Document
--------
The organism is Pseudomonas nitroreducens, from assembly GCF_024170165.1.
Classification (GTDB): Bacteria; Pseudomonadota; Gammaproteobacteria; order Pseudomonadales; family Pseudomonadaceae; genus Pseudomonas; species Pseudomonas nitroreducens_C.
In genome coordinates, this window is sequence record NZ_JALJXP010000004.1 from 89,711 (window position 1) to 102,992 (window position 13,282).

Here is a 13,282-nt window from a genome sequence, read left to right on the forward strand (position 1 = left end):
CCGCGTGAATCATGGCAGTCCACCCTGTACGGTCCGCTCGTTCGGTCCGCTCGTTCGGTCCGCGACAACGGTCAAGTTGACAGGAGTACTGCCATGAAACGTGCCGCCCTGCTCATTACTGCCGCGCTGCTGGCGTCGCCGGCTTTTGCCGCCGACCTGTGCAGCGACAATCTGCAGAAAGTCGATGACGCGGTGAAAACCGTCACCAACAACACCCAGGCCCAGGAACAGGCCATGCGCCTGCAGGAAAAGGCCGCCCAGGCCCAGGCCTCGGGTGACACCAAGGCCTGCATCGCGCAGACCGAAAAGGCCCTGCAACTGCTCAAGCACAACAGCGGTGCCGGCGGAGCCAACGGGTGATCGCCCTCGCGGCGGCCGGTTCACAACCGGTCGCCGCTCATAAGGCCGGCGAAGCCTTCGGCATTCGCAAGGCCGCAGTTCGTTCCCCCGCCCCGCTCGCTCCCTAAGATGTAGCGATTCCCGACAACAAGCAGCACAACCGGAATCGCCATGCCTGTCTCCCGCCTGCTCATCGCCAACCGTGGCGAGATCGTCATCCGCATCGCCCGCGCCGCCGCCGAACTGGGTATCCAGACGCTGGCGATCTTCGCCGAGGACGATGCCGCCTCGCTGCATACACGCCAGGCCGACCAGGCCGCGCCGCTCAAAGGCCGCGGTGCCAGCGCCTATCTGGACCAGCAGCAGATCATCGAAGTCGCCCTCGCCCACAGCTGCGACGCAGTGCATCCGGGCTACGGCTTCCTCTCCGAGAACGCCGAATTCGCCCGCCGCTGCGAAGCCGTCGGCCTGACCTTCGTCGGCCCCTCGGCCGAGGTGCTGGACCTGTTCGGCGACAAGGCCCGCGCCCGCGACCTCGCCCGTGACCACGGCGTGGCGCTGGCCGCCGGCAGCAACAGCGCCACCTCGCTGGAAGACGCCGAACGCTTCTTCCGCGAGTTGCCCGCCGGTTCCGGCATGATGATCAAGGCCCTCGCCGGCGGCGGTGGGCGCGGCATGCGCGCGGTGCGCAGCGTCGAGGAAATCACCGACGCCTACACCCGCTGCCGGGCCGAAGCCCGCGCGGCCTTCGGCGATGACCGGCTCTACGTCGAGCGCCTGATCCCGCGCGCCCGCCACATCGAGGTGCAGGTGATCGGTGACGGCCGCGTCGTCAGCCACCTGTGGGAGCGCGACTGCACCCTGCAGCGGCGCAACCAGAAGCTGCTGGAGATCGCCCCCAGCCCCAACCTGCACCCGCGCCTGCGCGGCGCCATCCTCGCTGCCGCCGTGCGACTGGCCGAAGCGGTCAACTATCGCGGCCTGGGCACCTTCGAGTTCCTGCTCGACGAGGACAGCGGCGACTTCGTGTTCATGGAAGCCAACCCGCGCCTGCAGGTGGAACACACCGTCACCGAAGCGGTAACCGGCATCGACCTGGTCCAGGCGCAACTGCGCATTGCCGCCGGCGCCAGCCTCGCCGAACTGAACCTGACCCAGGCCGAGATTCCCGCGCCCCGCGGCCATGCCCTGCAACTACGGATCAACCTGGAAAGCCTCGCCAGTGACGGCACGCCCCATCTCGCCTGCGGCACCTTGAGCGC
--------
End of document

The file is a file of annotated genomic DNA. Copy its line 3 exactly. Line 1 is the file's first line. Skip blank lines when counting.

In genome coordinates, this window is sequence record NZ_JALJXP010000004.1 from 89,711 (window position 1) to 102,992 (window position 13,282).